Nicole Martinez grew up in California and Oregon, studied Sociology at Brigham Young University, and, after working for Utah’s child protective services, earned Social Work and Sociology masters’ degrees from Western New Mexico University and New Mexico State University. In 2006, as Housing Programs Manager, Martinez helped transition Hacienda Del Sol women’s shelter into the organizational care of Mesilla Valley Community of Hope (MVCH), closing shelter services and emphasizing the Las Cruces community’s need to expand resources.
Permanent Supportive Housing programs continued, such as Adobe, Inc group home to assist chronically homeless clients. With principles of “Housing First,” MVCH improves local housing opportunities for Las Cruces area residents and visitors. In 2011, Martinez became MVCH executive director at a time when overnight campers began to sleep nearby Hope Campus buildings due to severe winter weather and significantly risen numbers of people seeking daytime hours of operations.
In collaboration with homeless clients, Martinez and other staff members appealed to the City of Las Cruces for lawful overnight camping measures which resulted in extensive planning to introduce safe, sanitary, and rezoned areas for sleeping, preparing meals, and remaining close to services on the Hope Campus.
With the creation of the self-governed tent city known as Camp Hope, Martinez advocated for transitional housing grants to match the needs of Las Cruces permanent housing opportunities. As MVCH executive director, and Licensed Master Social Worker (LMSW), Martinez supports caseworkers who assist clients by working to secure funding for programs like Sue’s House, a group residence for chronically homeless women; Veteran’s Housing and Supportive Services; a biweekly Homeless Legal Clinic; and long-time requested establishment of the Mano Y Mano day labor program.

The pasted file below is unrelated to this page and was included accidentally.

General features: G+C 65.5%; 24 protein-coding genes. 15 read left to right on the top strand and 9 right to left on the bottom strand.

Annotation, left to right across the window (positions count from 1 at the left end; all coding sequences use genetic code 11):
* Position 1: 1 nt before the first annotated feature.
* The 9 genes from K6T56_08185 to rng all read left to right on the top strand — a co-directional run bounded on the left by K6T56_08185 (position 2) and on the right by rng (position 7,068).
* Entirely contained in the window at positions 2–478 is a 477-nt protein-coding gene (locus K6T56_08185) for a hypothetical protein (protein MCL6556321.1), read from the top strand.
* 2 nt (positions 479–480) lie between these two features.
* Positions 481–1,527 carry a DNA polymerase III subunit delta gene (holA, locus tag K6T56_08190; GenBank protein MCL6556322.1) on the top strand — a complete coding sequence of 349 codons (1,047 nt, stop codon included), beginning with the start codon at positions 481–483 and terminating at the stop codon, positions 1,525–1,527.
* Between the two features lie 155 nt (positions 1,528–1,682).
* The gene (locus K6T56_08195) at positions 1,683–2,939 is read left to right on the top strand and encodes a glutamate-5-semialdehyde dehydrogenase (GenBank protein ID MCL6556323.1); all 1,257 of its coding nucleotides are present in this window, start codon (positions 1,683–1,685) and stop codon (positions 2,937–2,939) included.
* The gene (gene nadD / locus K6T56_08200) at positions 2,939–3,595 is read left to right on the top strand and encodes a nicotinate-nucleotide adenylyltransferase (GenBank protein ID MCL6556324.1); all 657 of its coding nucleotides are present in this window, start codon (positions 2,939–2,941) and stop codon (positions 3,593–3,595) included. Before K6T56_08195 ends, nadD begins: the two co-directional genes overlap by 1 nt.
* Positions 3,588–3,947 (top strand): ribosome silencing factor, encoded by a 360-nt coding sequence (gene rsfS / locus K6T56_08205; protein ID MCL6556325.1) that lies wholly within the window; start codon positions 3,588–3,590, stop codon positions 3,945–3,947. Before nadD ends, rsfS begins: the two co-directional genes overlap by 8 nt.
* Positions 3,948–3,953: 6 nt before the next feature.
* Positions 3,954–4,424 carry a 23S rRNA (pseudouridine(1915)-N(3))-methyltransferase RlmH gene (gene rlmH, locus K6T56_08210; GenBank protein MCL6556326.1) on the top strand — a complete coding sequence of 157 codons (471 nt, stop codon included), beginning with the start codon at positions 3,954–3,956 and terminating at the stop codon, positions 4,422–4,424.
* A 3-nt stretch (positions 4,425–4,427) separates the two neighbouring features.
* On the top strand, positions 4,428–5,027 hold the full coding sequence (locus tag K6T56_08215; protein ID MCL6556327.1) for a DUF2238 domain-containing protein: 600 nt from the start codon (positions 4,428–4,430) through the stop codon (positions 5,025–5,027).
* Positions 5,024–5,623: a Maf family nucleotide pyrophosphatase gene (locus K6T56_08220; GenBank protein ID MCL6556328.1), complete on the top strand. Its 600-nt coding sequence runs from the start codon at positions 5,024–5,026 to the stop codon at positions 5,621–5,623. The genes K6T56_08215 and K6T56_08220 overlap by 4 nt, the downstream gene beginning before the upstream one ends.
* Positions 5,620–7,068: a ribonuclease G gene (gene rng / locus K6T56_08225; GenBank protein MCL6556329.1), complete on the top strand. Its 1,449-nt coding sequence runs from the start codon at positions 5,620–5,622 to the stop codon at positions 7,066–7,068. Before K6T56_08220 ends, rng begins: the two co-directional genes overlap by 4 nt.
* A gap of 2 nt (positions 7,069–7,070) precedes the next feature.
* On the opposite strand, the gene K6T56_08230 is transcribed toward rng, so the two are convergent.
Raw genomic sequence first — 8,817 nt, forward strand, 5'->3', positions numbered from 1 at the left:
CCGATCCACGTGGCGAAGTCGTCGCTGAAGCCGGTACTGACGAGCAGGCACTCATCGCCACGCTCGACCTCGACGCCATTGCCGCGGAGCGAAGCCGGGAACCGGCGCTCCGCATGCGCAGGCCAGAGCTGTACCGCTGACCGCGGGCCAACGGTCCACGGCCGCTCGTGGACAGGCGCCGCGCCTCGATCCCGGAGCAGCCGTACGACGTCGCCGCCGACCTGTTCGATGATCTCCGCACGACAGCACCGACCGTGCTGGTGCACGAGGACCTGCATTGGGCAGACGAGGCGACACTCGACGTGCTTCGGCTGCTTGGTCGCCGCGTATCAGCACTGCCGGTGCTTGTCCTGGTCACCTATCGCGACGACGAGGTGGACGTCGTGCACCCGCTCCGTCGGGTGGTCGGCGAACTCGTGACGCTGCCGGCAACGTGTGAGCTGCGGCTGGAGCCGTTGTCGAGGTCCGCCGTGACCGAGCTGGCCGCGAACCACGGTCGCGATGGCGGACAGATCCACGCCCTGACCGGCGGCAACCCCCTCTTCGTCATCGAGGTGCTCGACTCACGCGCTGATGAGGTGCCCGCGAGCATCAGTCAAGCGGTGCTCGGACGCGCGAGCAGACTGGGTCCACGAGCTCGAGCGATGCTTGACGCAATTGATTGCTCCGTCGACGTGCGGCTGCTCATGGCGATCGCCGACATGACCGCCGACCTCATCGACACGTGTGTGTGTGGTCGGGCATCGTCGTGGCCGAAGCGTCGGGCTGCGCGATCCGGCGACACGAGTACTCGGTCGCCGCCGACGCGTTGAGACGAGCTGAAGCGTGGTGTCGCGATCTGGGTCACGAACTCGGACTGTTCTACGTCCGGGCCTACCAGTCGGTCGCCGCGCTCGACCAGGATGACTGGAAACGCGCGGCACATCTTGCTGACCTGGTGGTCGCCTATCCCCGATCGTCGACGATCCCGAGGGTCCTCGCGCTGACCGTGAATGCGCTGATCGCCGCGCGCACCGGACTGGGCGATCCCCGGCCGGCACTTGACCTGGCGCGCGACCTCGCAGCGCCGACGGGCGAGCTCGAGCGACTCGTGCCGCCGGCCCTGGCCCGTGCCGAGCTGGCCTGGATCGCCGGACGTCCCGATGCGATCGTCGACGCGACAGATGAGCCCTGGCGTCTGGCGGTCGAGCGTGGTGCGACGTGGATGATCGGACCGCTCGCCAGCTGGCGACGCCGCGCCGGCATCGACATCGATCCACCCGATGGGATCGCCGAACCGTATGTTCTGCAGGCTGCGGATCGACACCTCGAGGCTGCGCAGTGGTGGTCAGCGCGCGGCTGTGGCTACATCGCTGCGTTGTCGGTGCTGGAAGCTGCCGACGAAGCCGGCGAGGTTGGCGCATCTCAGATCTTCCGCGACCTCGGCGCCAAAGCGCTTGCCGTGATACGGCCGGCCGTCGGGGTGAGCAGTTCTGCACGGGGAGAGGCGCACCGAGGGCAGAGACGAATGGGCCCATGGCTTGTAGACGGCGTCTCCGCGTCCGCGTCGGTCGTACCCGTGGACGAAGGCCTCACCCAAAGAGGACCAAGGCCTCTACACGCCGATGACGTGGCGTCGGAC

To help support the operational needs of Camp Hope, Martinez created the annual Tents-to-Rents online fundraiser, available to business organizations who volunteer to raise money and provide resources, and for compassionate individuals who seek beneficial avenues of donation.
Mesilla Valley Community of Hope partnerships continue with the City of Las Cruces, the Veterans’ Administration, and New Mexico’s Children, Youth, and Families Department (CYFD). Martinez and MVCH staff also collaborate with New Mexico Coalition to End Homelessness (NMCEH) to complete federal Continuum of Care applications, advocate homeless issues during yearly legislative lobby day sessions, and offer technical assistance and best practice training workshops for southern New Mexico organizations who seek to help those experiencing homelessness within their own communities.
In 2018-2019, Mesilla Valley Community of Hope served 2,971 clients on the Hope Campus, an increase of 343 clients from the previous year.